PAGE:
The WAGER, Vol 6(30) – The Gambling Impact and Behavior Study: Part 1


In April of 1998, the National Gambling Impact Study Commission (NGISC) contracted the National Opinion Research Center (NORC) at the University of Chicago to help in collecting valid data that would aid the creation of informed recommendations and legislation regarding gambling issues. The resulting study consisted of five separate data collections that attempted to provide nationwide gambling prevalence rates (Gerstein et al., 1999). The only other study of this kind was conducted in 1976 by the Commission on the Review of the National Policy Toward Gambling (Kallick, Suits, Dielman, & Hybels, 1979). Thus, the NORC efforts compose a watershed study that gives data on a scale that was previously unavailable. The next three issues of The WAGER will present the results from our examination of the data collected in the Adult Survey portion of the Gambling Impact and Behavior Study.

The NORC reports are currently accessible to the public, and can be obtained from their website. The codebooks and data can be found here.

The Adult Survey contains two of the five data collection initiatives NORC undertook to achieve the goal of national gambling behavior information: a phone survey of 2,417 adults in their households
(i.e. residents) and interviews with 530 individuals intercepted at gambling venues (i.e. patrons). 150, 64, and 67 patrons were recruited from traditional casinos, riverboat casinos, and tribal casinos, respectively. NORC recruited 193 respondents from lottery and video lottery terminal (VLT) sites, and 56 from racetracks. The surveys examined the prevalence of gambling and gambling problems in the US adult population, the amount of money spent on gambling activities, and the relationship between gambling and income, along with other variables that we will not address. Respondents were asked about gambling outcomes over the past year and on their last day of gambling. Interestingly, while residents were asked the past year and last day question about ten different gambling sources, patrons were asked both only for casino gambling; the last year question was not asked for racetrack gambling and the last day question was not asked for lottery gambling.

This issue of The WAGER will discuss the prevalence estimates obtained by NORC for both the resident and patron populations. Next week’s issue will study the relationship between the level of problem gambling and the amount wagered for the patron population only, for reasons that will be discussed below. The final segment on the NORC study will provide a more in-depth view of this relationship, analyzing how specific gambling problems connect to wagers and gambling outcomes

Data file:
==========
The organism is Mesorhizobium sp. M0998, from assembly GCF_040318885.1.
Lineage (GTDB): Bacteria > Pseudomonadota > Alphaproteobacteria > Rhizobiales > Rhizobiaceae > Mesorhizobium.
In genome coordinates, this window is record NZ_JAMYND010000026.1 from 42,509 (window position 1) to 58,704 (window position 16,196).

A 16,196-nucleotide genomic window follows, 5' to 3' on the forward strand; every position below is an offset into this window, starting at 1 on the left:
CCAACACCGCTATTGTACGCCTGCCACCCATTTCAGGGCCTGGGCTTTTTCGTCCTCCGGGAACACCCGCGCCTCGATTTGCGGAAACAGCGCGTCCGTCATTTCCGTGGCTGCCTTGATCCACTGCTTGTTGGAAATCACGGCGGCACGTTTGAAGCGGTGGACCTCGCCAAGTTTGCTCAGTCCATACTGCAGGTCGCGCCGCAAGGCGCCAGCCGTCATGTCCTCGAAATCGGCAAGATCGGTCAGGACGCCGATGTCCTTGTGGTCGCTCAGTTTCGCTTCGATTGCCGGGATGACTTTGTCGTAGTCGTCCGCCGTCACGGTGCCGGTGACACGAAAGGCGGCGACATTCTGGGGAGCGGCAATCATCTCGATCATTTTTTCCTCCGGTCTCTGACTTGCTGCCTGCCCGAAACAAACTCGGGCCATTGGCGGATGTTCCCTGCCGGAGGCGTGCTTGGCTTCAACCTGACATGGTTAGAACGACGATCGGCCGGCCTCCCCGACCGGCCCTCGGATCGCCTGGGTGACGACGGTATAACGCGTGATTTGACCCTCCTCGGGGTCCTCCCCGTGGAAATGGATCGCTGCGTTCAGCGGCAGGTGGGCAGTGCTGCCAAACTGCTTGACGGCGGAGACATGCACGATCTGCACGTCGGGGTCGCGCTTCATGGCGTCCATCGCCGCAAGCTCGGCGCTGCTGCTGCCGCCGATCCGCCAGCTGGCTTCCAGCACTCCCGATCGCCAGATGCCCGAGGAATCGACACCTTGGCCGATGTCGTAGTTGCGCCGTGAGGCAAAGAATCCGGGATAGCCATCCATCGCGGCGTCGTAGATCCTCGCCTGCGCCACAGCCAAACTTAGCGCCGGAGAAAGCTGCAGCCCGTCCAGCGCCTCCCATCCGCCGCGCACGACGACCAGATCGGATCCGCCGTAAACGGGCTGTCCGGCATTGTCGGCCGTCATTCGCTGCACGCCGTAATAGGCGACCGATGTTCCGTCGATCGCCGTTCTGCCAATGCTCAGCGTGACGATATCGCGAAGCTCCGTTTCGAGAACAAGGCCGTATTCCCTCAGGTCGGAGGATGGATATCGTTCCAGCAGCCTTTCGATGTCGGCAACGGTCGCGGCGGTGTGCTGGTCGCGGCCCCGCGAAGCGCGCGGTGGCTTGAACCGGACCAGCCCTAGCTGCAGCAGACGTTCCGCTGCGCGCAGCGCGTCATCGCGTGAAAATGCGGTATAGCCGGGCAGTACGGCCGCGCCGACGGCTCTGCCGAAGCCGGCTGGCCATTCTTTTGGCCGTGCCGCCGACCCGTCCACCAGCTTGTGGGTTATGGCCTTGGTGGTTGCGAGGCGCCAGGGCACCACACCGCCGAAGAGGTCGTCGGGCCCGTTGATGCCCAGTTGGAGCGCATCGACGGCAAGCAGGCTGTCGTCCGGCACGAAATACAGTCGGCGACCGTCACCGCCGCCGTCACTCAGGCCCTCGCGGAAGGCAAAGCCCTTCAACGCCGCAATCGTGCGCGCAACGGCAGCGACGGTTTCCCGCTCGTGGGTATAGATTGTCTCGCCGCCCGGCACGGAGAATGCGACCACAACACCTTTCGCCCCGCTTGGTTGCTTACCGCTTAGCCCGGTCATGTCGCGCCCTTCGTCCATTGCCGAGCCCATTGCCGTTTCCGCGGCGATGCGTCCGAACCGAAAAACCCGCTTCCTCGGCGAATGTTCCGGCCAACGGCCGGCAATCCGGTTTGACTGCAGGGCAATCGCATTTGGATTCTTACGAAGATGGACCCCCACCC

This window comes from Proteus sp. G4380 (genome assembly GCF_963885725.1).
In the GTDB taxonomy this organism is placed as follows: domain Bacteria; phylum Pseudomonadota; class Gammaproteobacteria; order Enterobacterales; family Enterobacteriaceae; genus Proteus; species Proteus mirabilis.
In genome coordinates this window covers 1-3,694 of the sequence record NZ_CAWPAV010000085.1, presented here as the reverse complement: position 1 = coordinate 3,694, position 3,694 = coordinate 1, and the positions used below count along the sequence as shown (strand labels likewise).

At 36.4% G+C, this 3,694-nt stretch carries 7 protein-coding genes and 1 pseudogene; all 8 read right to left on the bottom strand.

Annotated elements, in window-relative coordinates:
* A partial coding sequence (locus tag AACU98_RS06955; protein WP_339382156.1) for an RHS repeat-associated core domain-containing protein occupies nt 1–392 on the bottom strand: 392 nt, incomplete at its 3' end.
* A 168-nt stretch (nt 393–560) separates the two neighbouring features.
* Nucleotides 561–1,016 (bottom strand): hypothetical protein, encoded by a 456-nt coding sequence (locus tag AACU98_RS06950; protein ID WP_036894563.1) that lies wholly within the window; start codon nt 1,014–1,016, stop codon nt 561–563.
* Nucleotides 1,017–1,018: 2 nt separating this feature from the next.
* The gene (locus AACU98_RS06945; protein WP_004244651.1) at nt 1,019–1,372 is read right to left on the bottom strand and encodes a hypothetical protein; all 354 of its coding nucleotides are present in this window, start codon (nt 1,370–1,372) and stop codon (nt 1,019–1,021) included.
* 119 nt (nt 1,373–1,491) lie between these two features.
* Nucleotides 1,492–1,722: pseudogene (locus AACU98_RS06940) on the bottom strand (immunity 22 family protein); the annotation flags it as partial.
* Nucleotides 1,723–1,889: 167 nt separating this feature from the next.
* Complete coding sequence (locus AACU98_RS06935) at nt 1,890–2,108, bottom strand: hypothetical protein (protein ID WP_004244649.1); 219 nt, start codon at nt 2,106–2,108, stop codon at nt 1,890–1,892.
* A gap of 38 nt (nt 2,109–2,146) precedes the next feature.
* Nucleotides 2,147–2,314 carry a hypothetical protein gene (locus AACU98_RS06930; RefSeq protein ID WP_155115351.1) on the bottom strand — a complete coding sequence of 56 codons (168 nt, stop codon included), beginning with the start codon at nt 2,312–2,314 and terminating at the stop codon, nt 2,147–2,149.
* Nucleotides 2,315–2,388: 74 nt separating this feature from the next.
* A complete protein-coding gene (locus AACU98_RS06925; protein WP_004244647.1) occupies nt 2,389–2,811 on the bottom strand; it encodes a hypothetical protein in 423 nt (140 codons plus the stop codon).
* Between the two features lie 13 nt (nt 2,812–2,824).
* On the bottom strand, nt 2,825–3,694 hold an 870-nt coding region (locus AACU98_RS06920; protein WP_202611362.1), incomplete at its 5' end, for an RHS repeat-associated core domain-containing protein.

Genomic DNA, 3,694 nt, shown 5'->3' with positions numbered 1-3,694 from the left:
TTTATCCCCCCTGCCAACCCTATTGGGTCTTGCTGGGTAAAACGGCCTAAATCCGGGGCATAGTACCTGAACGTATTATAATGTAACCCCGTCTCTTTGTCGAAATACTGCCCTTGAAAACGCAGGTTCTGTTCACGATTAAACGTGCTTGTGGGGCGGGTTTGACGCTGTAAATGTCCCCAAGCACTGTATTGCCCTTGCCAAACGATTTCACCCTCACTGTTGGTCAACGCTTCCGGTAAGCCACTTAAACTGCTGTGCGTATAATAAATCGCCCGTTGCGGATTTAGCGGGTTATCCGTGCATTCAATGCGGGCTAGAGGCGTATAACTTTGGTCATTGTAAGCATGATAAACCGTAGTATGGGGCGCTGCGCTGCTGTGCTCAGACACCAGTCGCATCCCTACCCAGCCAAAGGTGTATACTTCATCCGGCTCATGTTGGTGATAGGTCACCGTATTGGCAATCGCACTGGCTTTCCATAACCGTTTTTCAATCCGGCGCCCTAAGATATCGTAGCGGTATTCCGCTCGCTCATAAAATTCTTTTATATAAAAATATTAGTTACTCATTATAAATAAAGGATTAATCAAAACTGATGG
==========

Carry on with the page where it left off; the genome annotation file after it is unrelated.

NORC developed an original instrument, the NORC DSM-IV Screen for Gambling Problems (NODS), to determine the prevalence of problem and pathological gambling, for both the lifetime and past year timeframes. It used the DSM-IV criteria for pathological gambling to define four levels of problem gambling: Level 0=no problems; Level 1=1 or 2 problems; Level 2=3 or 4 problems; and Level 3=5 or more problems. Table 1 provides the prevalence for each level in both study groups, residents of the general household population and patrons of gambling settings.

*=Significantly different from patrons c2 = 210, p<.01.
**=Significantly different from patrons c2 = 339, p<.01.

The prevalence of problem gambling was significantly larger among patrons than residents, with 24% of patrons experience some problem in the past year, versus only 3% for residents. A striking feature of these results, however, was that only 12 residents (0.5%) reported problem gambling at Level 2 or 3 during the past year. The small number of observations reveals the difficulties inherent in conducting a national study of gambling prevalence. The low rates for problem gambling among the adult general population (Shaffer, Hall, and Vander Bilt (1997) identify a past-year rate of 1.14% for disordered gamblers) dictate large sample sizes and extensive costs for any study wishing to obtain representative data (Shaffer, Hall, & Vander Bilt, 1997). Unfortunately, the current data set precludes confident analyses of the other characteristics of problem gamblers in the general household population. Thus, for the next two issues of the Wager, the discussion will be limited to the patron portion of the NORC study’s Adult Survey.

[1] Interestingly, there were five patrons who had more problems in the past year than in their lifetime. Such inconsistencies could be due to interviewer mistakes or confusion or dishonesty on the part of the respondent, but they occurred on a small enough scale to be accepted for the remainder of the analysis.

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